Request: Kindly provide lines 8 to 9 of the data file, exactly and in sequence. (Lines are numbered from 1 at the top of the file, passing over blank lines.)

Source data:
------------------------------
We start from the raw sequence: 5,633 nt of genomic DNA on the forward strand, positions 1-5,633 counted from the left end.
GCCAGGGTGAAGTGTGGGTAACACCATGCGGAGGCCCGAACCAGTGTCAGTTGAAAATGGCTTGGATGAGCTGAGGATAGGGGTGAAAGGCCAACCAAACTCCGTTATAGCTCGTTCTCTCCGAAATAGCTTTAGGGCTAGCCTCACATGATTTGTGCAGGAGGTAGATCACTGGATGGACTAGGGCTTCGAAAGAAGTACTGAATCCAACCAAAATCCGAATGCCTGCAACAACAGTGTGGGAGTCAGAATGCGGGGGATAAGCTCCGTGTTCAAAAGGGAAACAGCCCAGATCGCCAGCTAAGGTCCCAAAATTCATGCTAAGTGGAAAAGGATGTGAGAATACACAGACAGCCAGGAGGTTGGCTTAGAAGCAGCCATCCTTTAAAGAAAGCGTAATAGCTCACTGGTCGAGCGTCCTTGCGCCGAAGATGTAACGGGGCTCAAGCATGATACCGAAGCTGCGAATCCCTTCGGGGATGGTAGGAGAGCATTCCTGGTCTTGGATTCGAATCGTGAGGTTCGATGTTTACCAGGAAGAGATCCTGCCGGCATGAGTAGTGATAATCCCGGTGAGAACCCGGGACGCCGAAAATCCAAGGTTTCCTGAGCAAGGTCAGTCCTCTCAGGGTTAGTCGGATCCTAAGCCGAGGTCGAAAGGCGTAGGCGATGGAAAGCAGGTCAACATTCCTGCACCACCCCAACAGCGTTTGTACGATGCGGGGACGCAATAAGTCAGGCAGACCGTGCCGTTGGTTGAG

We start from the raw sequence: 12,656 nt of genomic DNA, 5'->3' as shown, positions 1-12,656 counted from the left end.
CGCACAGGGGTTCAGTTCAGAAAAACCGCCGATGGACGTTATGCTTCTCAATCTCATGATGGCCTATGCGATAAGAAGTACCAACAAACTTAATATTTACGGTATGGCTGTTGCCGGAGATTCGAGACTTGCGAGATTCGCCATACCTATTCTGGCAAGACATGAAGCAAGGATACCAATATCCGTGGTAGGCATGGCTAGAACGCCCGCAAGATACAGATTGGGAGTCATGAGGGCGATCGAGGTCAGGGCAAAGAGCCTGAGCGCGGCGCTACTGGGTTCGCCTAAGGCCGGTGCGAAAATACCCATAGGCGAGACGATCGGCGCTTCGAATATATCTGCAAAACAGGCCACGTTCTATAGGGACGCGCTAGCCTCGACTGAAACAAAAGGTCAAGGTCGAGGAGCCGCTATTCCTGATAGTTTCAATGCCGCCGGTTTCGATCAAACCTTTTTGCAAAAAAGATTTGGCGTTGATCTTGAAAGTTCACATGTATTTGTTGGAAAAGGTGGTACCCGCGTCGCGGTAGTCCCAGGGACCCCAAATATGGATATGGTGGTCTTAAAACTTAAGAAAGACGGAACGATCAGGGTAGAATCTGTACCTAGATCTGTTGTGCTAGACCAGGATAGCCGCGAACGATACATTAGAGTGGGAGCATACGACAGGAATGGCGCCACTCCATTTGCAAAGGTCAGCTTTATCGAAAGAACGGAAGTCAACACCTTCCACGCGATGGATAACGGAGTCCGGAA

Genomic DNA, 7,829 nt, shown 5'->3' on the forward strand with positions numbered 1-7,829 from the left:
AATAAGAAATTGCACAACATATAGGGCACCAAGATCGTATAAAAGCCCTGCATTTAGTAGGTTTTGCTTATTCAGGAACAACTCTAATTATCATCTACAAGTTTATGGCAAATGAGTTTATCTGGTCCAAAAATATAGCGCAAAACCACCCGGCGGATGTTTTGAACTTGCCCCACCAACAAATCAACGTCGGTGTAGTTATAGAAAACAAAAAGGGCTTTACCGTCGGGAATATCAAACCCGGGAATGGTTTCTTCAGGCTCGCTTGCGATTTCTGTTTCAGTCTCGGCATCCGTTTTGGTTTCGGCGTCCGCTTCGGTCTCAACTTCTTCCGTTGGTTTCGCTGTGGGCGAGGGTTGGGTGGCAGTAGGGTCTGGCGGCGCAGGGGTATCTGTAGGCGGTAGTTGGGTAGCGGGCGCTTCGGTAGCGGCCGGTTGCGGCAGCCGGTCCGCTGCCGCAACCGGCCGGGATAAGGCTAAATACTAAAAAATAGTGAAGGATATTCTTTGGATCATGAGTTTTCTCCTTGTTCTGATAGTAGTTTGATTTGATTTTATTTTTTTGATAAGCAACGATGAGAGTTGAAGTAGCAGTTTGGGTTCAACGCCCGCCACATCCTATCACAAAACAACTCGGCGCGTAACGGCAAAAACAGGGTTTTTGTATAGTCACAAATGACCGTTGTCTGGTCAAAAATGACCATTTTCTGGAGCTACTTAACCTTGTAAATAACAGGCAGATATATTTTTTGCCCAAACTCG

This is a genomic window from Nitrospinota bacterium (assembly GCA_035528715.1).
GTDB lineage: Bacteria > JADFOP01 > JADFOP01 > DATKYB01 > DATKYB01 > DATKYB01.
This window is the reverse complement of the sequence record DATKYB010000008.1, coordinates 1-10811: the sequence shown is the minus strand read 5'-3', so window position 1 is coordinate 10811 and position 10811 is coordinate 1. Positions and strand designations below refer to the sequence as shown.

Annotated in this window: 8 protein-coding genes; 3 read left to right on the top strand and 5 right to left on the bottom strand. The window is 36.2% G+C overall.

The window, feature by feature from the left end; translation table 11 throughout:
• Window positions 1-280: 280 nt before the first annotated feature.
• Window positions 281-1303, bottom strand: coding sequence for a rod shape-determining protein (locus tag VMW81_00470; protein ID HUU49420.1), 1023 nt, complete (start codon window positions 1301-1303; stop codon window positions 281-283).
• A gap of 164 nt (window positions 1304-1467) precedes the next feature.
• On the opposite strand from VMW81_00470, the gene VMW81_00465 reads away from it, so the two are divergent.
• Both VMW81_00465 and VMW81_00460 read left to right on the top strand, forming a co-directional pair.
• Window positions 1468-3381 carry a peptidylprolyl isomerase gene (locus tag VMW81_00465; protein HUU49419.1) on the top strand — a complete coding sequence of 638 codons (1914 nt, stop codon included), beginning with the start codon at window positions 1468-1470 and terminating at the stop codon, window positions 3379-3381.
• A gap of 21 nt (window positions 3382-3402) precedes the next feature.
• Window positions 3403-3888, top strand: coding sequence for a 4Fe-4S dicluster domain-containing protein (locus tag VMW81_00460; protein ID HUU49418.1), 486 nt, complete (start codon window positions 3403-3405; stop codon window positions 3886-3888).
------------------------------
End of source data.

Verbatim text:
GTDB lineage: Bacteria > JADFOP01 > JADFOP01 > DATKYB01 > DATKYB01 > DATKYB01.
This window is the reverse complement of the sequence record DATKYB010000008.1, coordinates 1-10811: the sequence shown is the minus strand read 5'-3', so window position 1 is coordinate 10811 and position 10811 is coordinate 1. Positions and strand designations below refer to the sequence as shown.